Senate colleagues have accused Gore of holding grandstanding press conferences and championing causes that produce headlines but little controversy. "The example that they use as 'Exhibit A' of selecting safe issues is the organ transplant law," Gore responds, "but when I started working on that no one else would touch it with a ten-foot pole. It was an ethical mine field."

While Gore says there was little difficulty growing up as a senator's son, his father returns often to the theme of sons finding their own way: "I had to deal with this, uh, trauma of a son attaining his own identity. When Al called me and said he was going to run for Congress I was all set to roll up my sleeves and make some of my speeches and tell my hillbilly stories and help get my son elected to Congress, but he said, 'Hold on, Dad, thank you but I must not be your candidate, I want it to be my own race and win my own battle.' It was sound political judgment but I sure was disappointed."

Even eight years later, in 1984, says the senior Gore with some disappointment, "He wanted me to remain out of his race for Senate."

But it was the father who planted the presidential seed on Christmas Day 1986, six months before Gore announced.

"Insofar as the presidential campaign, that was over," says the no-longer-banished Gore Sr. "He has won his spurs."

Vietnam Much has been written about Al Gore's six-month tour of duty in Vietnam. In a war that spared the privileged, Gore was one of the few Harvard graduates and one of the few senators' sons to serve.

In part, he felt an obligation to go into the war he detested so that his father's position would not be compromised. Gore Sr.'s campaign featured a patriotic commercial in which he told his son, now in uniform, "Son, always love your country." But Gore Sr. bristles at the suggestion that he pressured his son to serve: "I would not for the world advance that {his election} as a reason to enter. I told him we would support whatever decision he made."

Gore weighed all the options but never seriously considered Canada or any other dodge.

"However one might feel about it," says Gore's father, "his name was next on the draft list. Carthage is not like Manhattan. Next on the list were neighbors, cousins, friends. If he didn't take his turn, someone else would take the risk."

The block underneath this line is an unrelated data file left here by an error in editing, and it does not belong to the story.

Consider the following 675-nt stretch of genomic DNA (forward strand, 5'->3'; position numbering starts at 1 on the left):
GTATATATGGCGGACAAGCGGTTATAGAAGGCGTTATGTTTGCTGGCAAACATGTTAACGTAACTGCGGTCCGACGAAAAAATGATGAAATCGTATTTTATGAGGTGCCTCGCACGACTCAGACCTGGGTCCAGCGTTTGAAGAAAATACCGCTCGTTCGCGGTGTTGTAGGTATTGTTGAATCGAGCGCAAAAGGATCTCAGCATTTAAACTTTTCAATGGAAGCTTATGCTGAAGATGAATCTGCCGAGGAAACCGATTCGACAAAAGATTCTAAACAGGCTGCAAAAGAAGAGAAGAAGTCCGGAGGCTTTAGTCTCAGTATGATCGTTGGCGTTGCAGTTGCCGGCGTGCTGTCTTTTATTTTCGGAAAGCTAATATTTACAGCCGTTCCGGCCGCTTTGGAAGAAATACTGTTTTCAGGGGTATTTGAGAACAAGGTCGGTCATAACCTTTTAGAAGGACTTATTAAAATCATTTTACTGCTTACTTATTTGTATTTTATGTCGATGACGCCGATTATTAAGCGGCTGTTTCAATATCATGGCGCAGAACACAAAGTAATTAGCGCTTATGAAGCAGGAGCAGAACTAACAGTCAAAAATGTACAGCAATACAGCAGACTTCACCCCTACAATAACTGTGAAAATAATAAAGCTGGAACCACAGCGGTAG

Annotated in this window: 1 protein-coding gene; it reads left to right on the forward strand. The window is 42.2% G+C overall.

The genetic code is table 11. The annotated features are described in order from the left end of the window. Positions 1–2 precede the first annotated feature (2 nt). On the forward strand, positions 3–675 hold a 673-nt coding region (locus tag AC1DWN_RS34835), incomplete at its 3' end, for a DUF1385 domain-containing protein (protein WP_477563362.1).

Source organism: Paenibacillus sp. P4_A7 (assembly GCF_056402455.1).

In a telephone interview Tipper angrily recalls a recent quote by a Republican strategist that they could go after Gore on his " 'preppy upbringing and soft job in Vietnam' and I thought, 'Hell, there were no soft jobs in Vietnam.' "

On the plane, Gore says, "People try to make something out of the fact that I was there for only six months. Well, {expletive}. That just infuriates me. I wanted to go." The whole family believes (but cannot prove) that his orders were delayed by the Nixon administration; a dead son would not help unseat Gore Sr.

"All I know," says Gore, "is I was not allowed to go until the first departure date after the November election."

Gore went as a reporter. "I say I was not in combat because a lot of people went through hell compared to what I went through, but I went to Khe Sanh before the first planes landed there when we took it back. I lived in a Special Forces camp in the Mekong Delta while we were building a road up the mountain controlled by the V.C. And I was shot at ... I spent most of my time in the field."

Like many who were in Vietnam, Gore does not speak about the destruction he witnessed, nor has he written about it. "I put it all in my letters to Tipper." While others in the campaign speak emotionally of the human costs of the war in Nicaragua, Gore pulls no such heartstrings.